SpaceX Certified to Resupply ISS, Sierra Nevada Meets First CCiCAP Milestone

SpaceX Certified to Resupply ISS, Sierra Nevada Meets First CCiCAP Milestone

NASA Administrator Charlie Bolden announced on August 23 that SpaceX is now certified to resupply the International Space Station (ISS) with cargo following the successful test flight of its Falcon 9 rocket and Dragon spacecraft in May.

The first Dragon flight as part of the operational Commercial Resupply Services (CRS) contract is scheduled for October.  SpaceX has been demonstrating the capability to send a cargo spacecraft to the ISS; now it is transitioning to routine services.  NASA already had contracted with SpaceX for 12 resupply flight services through 2015 before the tests were completed.

The tests were part of the Commercial Orbital Transportation Services (COTS) program where NASA provides funding for two companies to develop commercial space transportation systems to take cargo to ISS.   NASA and the companies share the costs for developing the systems, which differentiates this type of agreement from a typical government development contract where the government provides all the money.  The COTS program began in 2006 under the George W. Bush Administration after it decided that the space shuttle program would be terminated once ISS construction was completed and alternative ways to resupply ISS crews would be required.

The other company in the COTS program is Orbital Sciences Corp.  The first launch of its Antares rocket with a Cygnus spacecraft is scheduled for December.  That launch date, like those for SpaceX’s test flights, has slipped several times.   Orbital will be launching from the Wallops Flight Facility on the coast of Virginia rather than Cape Canaveral, FL.   Orbital did not join the COTS program until about a year and a half after SpaceX, replacing a company (Rocketplane Kistler) that failed to meet its milestones.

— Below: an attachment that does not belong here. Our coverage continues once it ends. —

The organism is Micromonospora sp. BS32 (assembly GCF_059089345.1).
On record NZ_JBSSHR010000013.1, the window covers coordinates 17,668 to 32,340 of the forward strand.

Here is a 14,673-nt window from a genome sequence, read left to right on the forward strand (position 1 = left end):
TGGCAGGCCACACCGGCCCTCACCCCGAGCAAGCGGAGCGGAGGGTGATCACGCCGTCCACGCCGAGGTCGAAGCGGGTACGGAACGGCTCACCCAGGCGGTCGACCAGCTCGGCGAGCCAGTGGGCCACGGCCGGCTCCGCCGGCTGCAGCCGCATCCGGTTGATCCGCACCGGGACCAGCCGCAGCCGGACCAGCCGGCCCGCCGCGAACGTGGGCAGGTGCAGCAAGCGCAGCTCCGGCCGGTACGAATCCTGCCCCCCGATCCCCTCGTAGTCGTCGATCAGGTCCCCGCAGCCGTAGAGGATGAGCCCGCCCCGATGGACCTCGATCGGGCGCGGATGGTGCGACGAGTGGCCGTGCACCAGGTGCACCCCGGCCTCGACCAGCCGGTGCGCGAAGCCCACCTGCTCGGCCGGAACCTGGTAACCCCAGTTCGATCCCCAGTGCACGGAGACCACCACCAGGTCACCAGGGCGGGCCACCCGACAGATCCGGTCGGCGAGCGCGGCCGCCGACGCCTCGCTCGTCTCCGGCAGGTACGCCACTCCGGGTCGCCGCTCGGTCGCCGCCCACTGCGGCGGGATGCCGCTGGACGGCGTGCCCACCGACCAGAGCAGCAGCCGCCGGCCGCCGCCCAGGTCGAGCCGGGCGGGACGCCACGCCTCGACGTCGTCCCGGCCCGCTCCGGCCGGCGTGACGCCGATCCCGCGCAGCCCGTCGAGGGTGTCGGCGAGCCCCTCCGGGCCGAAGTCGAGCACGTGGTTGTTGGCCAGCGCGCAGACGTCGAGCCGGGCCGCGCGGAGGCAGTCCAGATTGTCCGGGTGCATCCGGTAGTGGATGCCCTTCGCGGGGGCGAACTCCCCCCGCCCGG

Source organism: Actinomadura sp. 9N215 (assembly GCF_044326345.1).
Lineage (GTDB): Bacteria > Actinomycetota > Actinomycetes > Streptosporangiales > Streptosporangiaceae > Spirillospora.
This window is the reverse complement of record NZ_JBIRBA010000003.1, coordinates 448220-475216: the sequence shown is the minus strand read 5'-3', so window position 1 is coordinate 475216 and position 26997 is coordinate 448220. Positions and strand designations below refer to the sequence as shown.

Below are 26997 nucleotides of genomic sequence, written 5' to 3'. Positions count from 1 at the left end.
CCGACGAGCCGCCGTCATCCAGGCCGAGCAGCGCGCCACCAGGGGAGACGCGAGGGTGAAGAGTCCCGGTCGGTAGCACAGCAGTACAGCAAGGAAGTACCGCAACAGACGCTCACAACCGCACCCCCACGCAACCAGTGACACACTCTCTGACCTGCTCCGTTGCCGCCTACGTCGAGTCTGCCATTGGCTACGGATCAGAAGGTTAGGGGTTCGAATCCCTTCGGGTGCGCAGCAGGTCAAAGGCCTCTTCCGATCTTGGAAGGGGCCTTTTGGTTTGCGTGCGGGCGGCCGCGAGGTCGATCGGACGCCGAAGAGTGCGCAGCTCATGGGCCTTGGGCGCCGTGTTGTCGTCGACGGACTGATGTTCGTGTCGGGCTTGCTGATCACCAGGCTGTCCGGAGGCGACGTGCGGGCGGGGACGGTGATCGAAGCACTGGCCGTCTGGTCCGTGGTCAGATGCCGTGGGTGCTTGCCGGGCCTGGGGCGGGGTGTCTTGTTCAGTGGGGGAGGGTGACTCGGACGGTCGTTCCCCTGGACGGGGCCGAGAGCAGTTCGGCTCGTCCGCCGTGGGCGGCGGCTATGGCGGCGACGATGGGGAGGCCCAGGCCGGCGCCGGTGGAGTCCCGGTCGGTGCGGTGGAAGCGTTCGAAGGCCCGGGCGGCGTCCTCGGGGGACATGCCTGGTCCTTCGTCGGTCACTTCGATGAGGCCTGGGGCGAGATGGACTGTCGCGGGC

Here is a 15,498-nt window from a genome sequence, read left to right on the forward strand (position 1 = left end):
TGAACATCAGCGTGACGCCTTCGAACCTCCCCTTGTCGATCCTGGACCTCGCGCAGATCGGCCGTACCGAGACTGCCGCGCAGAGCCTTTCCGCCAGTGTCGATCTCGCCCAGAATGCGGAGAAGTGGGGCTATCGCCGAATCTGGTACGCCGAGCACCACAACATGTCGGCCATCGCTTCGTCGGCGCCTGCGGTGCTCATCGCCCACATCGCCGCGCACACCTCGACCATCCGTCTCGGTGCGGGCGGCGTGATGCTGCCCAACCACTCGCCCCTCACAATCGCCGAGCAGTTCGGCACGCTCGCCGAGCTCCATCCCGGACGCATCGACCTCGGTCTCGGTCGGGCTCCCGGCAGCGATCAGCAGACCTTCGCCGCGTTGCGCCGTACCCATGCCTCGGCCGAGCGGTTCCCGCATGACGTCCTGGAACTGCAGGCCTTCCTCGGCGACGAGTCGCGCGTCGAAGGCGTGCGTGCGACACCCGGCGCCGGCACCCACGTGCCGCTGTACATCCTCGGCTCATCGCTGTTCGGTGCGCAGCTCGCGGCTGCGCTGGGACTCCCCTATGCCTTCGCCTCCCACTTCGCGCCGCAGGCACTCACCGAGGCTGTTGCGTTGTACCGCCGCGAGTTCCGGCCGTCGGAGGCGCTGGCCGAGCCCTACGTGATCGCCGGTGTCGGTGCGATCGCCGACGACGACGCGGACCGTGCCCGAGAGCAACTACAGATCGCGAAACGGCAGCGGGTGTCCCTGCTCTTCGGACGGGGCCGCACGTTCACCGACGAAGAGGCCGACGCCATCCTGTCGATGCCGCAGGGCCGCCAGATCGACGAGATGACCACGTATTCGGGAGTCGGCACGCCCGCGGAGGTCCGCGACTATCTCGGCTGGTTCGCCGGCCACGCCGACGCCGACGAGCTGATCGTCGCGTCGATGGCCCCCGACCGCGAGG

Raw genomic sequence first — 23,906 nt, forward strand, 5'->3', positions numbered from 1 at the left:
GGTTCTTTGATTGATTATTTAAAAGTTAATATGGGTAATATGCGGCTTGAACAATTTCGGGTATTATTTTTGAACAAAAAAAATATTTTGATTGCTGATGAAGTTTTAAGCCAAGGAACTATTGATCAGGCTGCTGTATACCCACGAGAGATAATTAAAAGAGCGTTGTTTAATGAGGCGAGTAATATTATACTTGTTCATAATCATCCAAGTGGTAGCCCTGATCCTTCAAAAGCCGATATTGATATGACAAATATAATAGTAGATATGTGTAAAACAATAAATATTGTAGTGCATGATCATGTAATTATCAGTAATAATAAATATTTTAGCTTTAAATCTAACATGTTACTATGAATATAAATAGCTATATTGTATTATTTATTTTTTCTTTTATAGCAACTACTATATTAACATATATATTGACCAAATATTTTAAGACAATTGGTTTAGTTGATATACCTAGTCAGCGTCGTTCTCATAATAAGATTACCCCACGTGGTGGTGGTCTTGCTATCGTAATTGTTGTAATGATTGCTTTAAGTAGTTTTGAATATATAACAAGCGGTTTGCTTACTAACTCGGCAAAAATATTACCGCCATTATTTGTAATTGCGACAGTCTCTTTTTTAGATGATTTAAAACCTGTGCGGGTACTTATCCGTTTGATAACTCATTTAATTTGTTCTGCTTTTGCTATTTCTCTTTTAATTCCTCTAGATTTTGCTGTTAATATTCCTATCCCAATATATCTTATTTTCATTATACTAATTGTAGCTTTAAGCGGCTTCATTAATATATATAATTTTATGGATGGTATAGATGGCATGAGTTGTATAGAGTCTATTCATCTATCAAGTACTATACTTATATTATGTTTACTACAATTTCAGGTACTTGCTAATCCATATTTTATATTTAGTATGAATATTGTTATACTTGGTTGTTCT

The corollary to the COTS program, which is for cargo services, is the Commercial Crew program.  The Obama Administration embraced this initiative, the initial steps of which were taken during the Bush Administration, to replace the shuttle’s crew carrying capability.   NASA recently selected three companies — SpaceX, Boeing and Sierra Nevada — for the third phase of the commercial crew program, dubbed Commercial Crew Integrated Capability (CCiCAP).   Bolden also announced on August 23 that Sierra Nevada has completed its first milestone under the CCiCAP award already.  That step was a program implementation plan review for its Dream Chaser spacecraft, the only winged vehicle of the three competing designs.  SpaceX and Boeing are developing capsules that resemble Apollo spacecraft.  Dream Chaser looks somewhat like the space shuttle.

Sierra Nevada’s Dream Chaser during full scale captive carry test, May 2012

Photo credit:  Sierra Nevada


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